I understand it would help the economy if I were to go stand or sit in line around midnight.

Maybe get a newer model.

They have made fantastic advances in the last 6 years since I bought this for $999.

The fad of 3-D movies in theaters seems to be winding down. Too expensive.

Don't think I would want to wear tv-viewing-glasses at home.

My comfortable chair's distance from the tv has been perfect for a 46" set.

But I believe the stores are willing to give me a much larger size for about what I paid all those years ago.

Think I'll check it out later tonight.

You can tell I'm serious.

I cleared space for something newer, slimmer and awesome.

(Clicking on the pictures makes the images bigger. Even then the old tv is still going to be only a 46" screen - measured diagonally.)

Shopping at midnight is for people who really like crowds. Saving money always keeps you warm when it's chilly.

Good luck out there!

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Tuesday, November 22, 2011

Walking On Air .....

My Photography Group did a little downtown Photo Walk Sunday.

On the way, I showed them how to "levitate."

Online, I had just checked the concept of appearing to defy gravity and it's fairly simple.

You need a good camera that can take a picture at 1/4000second.

And 1/8000second is even better.

Have the subject jump as high as he or she can. Snap the shutter.

Pass the digital camera around so everyone can see on the screen that the subject is suspended in air.

Some appear to be much higher than others.

Age and agility counts here.

And other factors.

We gathered around 10am at the gazebo in White Point Gardens (foot of Meeting Street) and worked our way up to the Market area.

I keep forgetting all the quaint alleys and beautiful homes and curving streets in the Historic District.

Oh, that's right, that's why tourists come here and carriages clip-clop by.

One of the "tricks" a member shared with us was attaching his camera to his tripod. Well, duh.

He extended all three legs and set his timer to take a picture in 8 seconds.

Then he raised the tripod over his head - the camera is now about 5 feet higher than his extended arms - and he angles it about where he thinks it should be.

The shutter clicks. Bring it down, check to see if it caught the super high angle he wanted.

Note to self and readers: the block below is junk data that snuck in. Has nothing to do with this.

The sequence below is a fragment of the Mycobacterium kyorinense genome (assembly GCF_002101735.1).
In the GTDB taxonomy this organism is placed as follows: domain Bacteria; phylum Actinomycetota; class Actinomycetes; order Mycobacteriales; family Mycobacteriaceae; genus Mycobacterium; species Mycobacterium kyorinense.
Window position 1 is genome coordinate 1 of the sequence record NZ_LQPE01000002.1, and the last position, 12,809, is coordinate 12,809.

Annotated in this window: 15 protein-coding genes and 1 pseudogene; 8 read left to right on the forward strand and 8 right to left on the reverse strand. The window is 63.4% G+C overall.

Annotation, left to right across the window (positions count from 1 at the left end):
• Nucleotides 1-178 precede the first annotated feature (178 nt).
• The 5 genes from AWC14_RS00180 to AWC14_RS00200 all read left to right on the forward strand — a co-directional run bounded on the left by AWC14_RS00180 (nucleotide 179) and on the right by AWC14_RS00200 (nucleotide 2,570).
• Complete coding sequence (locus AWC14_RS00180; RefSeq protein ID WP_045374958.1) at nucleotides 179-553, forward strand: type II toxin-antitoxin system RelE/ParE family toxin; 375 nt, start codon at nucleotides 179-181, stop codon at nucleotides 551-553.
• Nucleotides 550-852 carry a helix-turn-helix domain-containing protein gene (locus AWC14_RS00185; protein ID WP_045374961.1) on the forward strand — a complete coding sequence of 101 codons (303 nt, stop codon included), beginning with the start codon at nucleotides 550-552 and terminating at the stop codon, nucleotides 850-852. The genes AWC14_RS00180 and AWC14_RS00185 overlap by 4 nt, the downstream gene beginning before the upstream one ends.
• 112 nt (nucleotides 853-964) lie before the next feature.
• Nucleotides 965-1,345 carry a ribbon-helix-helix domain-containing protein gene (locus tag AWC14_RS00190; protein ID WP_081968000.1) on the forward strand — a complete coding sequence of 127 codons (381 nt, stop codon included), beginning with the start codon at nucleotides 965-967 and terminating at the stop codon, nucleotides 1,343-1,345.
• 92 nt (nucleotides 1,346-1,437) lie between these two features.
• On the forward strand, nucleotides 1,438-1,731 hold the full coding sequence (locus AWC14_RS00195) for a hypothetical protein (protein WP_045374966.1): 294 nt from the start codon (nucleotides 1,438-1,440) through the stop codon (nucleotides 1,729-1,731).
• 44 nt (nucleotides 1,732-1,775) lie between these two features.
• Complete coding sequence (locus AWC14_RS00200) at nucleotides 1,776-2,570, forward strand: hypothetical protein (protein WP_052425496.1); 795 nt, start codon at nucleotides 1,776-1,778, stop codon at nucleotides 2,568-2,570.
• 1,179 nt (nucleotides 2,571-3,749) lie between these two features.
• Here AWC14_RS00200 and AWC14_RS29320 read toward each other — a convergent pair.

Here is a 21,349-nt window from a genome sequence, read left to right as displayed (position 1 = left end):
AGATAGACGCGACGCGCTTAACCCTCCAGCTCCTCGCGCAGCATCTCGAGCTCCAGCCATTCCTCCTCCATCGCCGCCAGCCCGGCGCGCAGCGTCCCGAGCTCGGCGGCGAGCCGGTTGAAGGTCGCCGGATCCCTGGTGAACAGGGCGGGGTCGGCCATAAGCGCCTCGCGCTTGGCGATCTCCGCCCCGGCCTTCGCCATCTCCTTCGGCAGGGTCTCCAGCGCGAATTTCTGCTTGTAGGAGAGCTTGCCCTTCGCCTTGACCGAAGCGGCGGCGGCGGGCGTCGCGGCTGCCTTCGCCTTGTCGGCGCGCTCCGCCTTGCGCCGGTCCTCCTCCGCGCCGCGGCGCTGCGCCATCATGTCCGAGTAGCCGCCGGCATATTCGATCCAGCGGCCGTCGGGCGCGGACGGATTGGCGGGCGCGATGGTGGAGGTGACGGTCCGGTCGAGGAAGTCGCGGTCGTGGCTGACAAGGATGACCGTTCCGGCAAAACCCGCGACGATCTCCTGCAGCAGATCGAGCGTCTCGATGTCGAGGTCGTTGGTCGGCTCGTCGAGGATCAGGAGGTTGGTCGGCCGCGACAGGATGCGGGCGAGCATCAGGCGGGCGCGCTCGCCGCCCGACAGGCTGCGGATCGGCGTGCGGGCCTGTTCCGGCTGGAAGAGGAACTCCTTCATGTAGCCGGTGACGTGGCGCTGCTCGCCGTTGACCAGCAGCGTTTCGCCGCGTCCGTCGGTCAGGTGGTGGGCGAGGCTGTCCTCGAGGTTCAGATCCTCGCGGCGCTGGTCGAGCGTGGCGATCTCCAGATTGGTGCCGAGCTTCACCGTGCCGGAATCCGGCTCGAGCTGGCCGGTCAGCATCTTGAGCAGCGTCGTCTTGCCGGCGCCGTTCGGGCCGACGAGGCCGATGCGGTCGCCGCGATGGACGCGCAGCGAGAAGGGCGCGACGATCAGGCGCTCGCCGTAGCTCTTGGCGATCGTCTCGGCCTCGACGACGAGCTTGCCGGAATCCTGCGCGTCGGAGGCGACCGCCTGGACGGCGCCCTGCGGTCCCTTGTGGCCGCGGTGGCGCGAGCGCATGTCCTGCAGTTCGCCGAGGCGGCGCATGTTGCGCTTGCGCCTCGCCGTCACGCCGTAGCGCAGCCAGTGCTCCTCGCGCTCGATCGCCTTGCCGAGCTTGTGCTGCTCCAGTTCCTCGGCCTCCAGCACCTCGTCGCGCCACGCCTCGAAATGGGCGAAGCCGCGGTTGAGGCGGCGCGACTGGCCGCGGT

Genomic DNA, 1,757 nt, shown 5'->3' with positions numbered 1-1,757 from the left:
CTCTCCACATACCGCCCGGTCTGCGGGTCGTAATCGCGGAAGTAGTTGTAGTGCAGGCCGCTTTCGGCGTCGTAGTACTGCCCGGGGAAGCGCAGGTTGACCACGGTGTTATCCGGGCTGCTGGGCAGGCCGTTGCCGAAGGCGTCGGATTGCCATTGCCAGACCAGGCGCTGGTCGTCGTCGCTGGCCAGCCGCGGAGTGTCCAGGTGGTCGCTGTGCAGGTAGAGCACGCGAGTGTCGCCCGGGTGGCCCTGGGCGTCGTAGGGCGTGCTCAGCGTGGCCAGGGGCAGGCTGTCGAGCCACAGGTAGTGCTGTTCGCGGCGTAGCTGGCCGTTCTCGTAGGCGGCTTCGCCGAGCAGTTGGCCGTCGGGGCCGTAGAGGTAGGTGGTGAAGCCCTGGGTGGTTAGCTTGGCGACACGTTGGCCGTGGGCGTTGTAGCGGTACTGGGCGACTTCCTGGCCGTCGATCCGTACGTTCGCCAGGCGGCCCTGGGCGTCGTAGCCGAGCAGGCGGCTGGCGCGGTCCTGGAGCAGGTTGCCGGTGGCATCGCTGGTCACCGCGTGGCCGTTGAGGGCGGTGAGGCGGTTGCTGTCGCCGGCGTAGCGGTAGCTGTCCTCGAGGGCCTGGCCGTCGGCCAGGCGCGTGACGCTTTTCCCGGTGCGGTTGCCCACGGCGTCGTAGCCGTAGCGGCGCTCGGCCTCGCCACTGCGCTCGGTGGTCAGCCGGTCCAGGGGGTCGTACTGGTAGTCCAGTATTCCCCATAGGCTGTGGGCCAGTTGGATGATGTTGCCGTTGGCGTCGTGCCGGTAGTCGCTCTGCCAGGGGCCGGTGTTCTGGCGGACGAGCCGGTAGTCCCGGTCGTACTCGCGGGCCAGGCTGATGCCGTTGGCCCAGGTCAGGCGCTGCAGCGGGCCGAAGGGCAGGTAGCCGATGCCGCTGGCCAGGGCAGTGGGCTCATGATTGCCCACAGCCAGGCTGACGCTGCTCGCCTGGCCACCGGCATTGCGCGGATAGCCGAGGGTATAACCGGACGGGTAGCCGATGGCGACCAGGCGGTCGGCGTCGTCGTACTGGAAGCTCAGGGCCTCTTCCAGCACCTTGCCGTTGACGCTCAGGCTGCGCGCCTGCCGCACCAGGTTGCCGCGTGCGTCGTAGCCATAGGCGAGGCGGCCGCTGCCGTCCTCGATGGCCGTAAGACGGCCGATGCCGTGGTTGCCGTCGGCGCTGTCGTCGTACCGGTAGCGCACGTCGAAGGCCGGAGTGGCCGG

If not, repeat. Gotta love digital cameras.

We were nearing the market - and lunch at Tommy Condons - when somebody asked what time it was.

In this age of cell phones that also show the time, I looked at the wrist watch I still wear.

I glanced and saw there was a sun dial in front of me.

Use it? Check my watch? Pull out my cell phone?

I knew at least two had been adjusted for the end of Daylight Saving Time.

The intended purpose of the Photo Walk was to find natural letters and numbers.

Not signs but individual images that could be combined to spell out names.

Very, very personal gifts.

I decided to try using my middle name LEE.

Almost there.

I saw some iron work letters caught by other members. It looks like I found the other "E."

I also DID capture a "C" and an "H."

I'm well on the way to spelling out my first name.

Either Charles or Chuck.

(Click on the photos to see much more detail.)

Look around and see if you can spot any letters or numbers in nature.

Trains you to look closely at what you see.

Nice exercise.

Thanks for walking along with us.

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Saturday, November 19, 2011

A Bright Idea...

So you've finished having dinner or maybe you had just a sandwich.

Probably with a beverage. Or two.

Now you wait for the bill in the familiar black folder with a place at the top to tuck in your credit card.

But, wait a minute, THIS check wallet has a light inside. You can see the amount and look it over to decide how much to tip.

Lighted. In a dark bar. Or in a restaurant. Yikes.

This was at The Roost, a sports bar in Avondale. The light displayed the Camel logo but so what? Good for that company.

Yes, I had tried the "Old Leghumper."

A robust porter produced by Thirsty Dog Brewing Company.

Not to be confused with its "12 Dogs Of Christmas."

Well, duh, that's a seasonal ale.

Oktoberfest is finally over.

That was back in September.

(Click on the photos to make them bigger and brighter.)

Ever since they were forced to drop the iconic cartoon Joe Camel, this company has shown ingenuity in getting its brand name out to the public.

I see it on "Smoking Area" signs pointing outside. Usually close to the $7 a pack cigarette machines.